Bridging the age spectrum of neurodegenerative storage diseases.
Boland B., Platt FM.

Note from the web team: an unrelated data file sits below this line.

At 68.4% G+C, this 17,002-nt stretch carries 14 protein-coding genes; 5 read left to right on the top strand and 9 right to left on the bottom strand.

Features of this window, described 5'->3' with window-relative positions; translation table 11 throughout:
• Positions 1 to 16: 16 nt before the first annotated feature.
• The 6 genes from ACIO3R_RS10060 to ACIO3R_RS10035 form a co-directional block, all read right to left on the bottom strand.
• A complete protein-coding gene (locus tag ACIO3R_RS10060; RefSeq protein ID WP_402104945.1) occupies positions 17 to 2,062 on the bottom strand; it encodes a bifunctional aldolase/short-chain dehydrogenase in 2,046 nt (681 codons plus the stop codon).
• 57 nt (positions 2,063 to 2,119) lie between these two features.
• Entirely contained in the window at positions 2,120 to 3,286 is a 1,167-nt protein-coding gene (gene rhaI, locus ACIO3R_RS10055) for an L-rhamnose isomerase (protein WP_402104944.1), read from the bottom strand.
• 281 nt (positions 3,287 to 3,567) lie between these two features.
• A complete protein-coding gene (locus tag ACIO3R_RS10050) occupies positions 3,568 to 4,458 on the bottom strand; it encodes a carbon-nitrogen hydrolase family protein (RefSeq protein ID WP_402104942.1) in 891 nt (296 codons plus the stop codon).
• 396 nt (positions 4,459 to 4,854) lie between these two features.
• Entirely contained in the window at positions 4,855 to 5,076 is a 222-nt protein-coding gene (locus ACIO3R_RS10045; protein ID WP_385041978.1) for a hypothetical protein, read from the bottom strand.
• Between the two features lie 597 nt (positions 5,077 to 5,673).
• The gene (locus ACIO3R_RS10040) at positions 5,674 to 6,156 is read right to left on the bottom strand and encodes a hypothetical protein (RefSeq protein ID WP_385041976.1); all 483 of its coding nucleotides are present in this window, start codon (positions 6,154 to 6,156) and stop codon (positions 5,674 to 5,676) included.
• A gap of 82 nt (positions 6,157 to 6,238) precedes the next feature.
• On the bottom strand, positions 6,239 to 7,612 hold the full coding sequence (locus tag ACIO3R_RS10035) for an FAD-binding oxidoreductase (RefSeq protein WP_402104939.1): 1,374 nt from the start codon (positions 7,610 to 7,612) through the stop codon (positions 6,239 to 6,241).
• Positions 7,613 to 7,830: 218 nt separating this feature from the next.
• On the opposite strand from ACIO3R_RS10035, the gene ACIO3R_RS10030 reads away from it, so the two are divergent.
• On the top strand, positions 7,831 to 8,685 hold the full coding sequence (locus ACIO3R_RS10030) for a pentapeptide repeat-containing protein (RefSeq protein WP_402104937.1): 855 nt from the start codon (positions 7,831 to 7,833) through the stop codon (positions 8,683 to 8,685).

For over a century, researchers have observed similar neurodegenerative hallmarks in brains of people affected by rare early-onset lysosomal storage diseases and late-onset neurodegenerative diseases such as Alzheimer's and Parkinson's disease. Increasing evidence suggests these apparently disparate diseases share a common underlying feature, namely, a dysfunctional clearance of cellular cargo through the secretory-endosomal-autophagic-lysosomal-exocytic (SEALE) network. By providing examples of rare and common neurodegenerative diseases known to have pathologically altered cargo flux through the SEALE network, we explore the unifying hypothesis that impaired catabolism or exocytosis of SEALE cargo, places a burden of stress on neurons that initiates pathogenesis. We also describe how a growing understanding of genetic, epigenetic and age-related modifications of the SEALE network, has inspired a number of novel disease-modifying therapeutic approaches aimed at alleviating SEALE storage and providing therapeutic benefit to people affected by these devastating diseases across the age spectrum.